(See Source: Note 3)

Journey times

Reducing journey times will improve the quality of life for individuals and help to retain and attract businesses that need reliable infrastructure to grow. 

The table below provides examples of how typical journeys are estimated to be improved:

ORIGIN DESTINATION AVERAGE AM JOURNEY - NO AWPR AVERAGE AM JOURNEY - WITH AWPR SAVING
Stonehaven Dyce 55 mins 28 mins 27 mins (49%)
Ellon Portlethen 60 mins 38 mins 22 mins (36%)
Peterculter Bridge of Don 45 mins 24 mins 21 mins (46%)
Cove Kirkhill 43 mins 23 mins 20 mins (47%)
Westhill Altens 36 mins 26 mins 10 mins (28%)
Bridge of Don Altens 29 mins 19 mins 10 mins (35%)
Improving safety 

Following the construction of the AWPR, it is expected that there will be a net reduction of one fatal, nine serious and 72 accidents every year because the road:

  • is a custom-built strategic trunk road using best practice in road design
  • will reduce the overall level of traffic using urban roads
  • will reduce traffic levels on unsuitable rural roads 
  • will decrease stress levels as a result of reduced congestion

 (See Source: Note 1Note 5 and Note 6

Environment

Overall, some 75,000 properties will benefit from improved air quality as a result of the AWPR. This will be achieved by taking slow-moving traffic away from city streets and cutting vehicle build-up at junctions. It has been scientifically proven that free-flowing traffic generates lower carbon emissions.

Improvements in air quality, along with reductions in traffic volume, will make pedestrian and cycle travel around Aberdeen easier, safer and a more enjoyable experience. The existing A90 will also become safer for use by cyclists, pedestrians and equestrians as the levels of traffic will significantly decrease.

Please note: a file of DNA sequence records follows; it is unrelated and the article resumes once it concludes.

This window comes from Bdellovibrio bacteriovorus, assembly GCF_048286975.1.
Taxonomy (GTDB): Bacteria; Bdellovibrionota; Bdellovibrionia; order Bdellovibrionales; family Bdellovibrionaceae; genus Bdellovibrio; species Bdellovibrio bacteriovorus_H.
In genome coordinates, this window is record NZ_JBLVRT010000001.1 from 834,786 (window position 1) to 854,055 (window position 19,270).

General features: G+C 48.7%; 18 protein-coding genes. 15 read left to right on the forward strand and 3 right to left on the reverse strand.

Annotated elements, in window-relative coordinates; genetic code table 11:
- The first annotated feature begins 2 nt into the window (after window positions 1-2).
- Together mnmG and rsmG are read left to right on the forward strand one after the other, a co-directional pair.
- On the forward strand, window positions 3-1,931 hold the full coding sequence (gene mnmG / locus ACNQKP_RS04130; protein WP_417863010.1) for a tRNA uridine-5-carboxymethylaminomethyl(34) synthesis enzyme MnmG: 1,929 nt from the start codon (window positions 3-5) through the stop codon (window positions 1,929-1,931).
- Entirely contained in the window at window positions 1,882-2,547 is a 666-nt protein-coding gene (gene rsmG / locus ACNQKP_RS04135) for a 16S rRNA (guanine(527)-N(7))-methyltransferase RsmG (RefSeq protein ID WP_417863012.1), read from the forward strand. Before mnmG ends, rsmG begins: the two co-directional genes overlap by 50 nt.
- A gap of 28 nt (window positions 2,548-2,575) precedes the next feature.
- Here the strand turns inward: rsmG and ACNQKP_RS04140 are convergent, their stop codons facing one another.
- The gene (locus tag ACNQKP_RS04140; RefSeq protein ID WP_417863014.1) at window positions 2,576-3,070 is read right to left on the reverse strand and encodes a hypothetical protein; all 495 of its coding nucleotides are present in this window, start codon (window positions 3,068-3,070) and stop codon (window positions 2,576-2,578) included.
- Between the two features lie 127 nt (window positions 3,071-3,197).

Plans for the full or potential pedestrianisation of Union Street and Broad Street will also be assisted by the route.

(See Source: Note 5)

Public transport

AWPR

The AWPR/B-T is a key part of the Modern Transport System and will enable improvements to be made to public transport:

Park & Ride

The AWPR will enable better links to existing Park and Ride facilities at Kingswells, Ellon and Bridge of Don. It also provides an opportunity to create additional Park and Ride sites in the south of the city near Wellington Road, in the West at Chapelbrae and in the north on the A947 Newmachar Road.

Bus Journeys

Anderson Drive is currently the main trunk road for traffic heading round Aberdeen and priority is given to traffic travelling north and south. The AWPR will become the main trunk road, diverting traffic away from Anderson Drive. 

This will free up Anderson Drive and connecting roads for more public transport and enable greater priority to be given to traffic, in particular buses, heading into and out of the city. This will speed up journeys and improve reliability and frequency of services.

The table below shows how some public transport journeys will be improved:

CORRIDOR AVERAGE AM JOURNEY - NO AWPR AVERAGE AM JOURNEY - WITH AWPR SAVING
A956 North 29 mins 25 mins 4 mins (13%)
A956 South 28 mins 24 mins 4 mins (16%)
A944 23 mins 21 mins 2 mins (9%)
A93 39 mins 37 mins 2 mins (8%)

Air Services

The AWPR will provide a fast, direct link to Aberdeen Airport increasing the airport's catchment area and potentially leading to inward investment including new airlines and routes coming to the city.

(See Source: Note 2


Source notes

Source: Note 1: Traffic volumes, journey times and accident casualty forecasts are calculated using the Aberdeen Sub Area Model 3B (ASAM3B). Figures provide a comparison of predicted traffic flows and journey times in a 2012 opening year scenario with and without the AWPR in place.

Source: Note 2: Forecast traffic flows and journey times listed have been extracted from the Aberdeen Western Peripheral Route Interim STAG Report (July 2008) and the AWPR Strategic Modelling Appraisal Report (June 2008).

Source: Note 3: Balmedie to Tipperty Interim STAG 2004 report.

Source: Note 4: ”Reducing Costs”, ”Generating Income” and ”New Business Investment”. The Aberdeen Western Peripheral Route Interim STAG Report (July 2008).

Source: Note 5: The Aberdeen Western Peripheral Route Interim STAG Report (July 2008).

Source: Note 6: Details of driver stress measures can be found in the Aberdeen Western Peripheral Route Environmental Statement.